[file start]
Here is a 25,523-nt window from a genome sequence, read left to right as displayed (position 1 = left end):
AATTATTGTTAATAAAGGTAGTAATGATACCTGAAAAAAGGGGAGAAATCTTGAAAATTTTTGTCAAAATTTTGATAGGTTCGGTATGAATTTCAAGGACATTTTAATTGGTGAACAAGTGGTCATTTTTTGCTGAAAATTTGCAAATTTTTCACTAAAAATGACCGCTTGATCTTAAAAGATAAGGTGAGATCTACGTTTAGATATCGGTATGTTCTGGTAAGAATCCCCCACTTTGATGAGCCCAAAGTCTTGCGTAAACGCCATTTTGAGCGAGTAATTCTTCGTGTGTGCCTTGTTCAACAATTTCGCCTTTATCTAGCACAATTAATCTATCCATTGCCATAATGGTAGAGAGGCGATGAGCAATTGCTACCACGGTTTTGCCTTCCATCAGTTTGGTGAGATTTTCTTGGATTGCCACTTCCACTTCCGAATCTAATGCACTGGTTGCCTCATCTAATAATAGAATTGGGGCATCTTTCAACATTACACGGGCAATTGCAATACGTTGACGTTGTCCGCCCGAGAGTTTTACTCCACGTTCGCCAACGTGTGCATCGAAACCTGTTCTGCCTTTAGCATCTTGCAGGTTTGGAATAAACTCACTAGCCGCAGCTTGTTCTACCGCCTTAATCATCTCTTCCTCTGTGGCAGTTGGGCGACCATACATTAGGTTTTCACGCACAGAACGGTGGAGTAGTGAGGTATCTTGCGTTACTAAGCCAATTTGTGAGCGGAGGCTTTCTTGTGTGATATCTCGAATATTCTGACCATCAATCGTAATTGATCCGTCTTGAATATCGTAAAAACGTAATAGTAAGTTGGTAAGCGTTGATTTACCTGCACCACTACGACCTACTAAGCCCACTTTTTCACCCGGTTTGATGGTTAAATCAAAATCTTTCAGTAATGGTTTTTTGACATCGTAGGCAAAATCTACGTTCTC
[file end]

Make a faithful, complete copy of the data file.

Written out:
Here is a 25,523-nt window from a genome sequence, read left to right as displayed (position 1 = left end):
AATTATTGTTAATAAAGGTAGTAATGATACCTGAAAAAAGGGGAGAAATCTTGAAAATTTTTGTCAAAATTTTGATAGGTTCGGTATGAATTTCAAGGACATTTTAATTGGTGAACAAGTGGTCATTTTTTGCTGAAAATTTGCAAATTTTTCACTAAAAATGACCGCTTGATCTTAAAAGATAAGGTGAGATCTACGTTTAGATATCGGTATGTTCTGGTAAGAATCCCCCACTTTGATGAGCCCAAAGTCTTGCGTAAACGCCATTTTGAGCGAGTAATTCTTCGTGTGTGCCTTGTTCAACAATTTCGCCTTTATCTAGCACAATTAATCTATCCATTGCCATAATGGTAGAGAGGCGATGAGCAATTGCTACCACGGTTTTGCCTTCCATCAGTTTGGTGAGATTTTCTTGGATTGCCACTTCCACTTCCGAATCTAATGCACTGGTTGCCTCATCTAATAATAGAATTGGGGCATCTTTCAACATTACACGGGCAATTGCAATACGTTGACGTTGTCCGCCCGAGAGTTTTACTCCACGTTCGCCAACGTGTGCATCGAAACCTGTTCTGCCTTTAGCATCTTGCAGGTTTGGAATAAACTCACTAGCCGCAGCTTGTTCTACCGCCTTAATCATCTCTTCCTCTGTGGCAGTTGGGCGACCATACATTAGGTTTTCACGCACAGAACGGTGGAGTAGTGAGGTATCTTGCGTTACTAAGCCAATTTGTGAGCGGAGGCTTTCTTGTGTGATATCTCGAATATTCTGACCATCAATCGTAATTGATCCGTCTTGAATATCGTAAAAACGTAATAGTAAGTTGGTAAGCGTTGATTTACCTGCACCACTACGACCTACTAAGCCCACTTTTTCACCCGGTTTGATGGTTAAATCAAAATCTTTCAGTAATGGTTTTTTGACATCGTAGGCAAAATCTACGTTCTC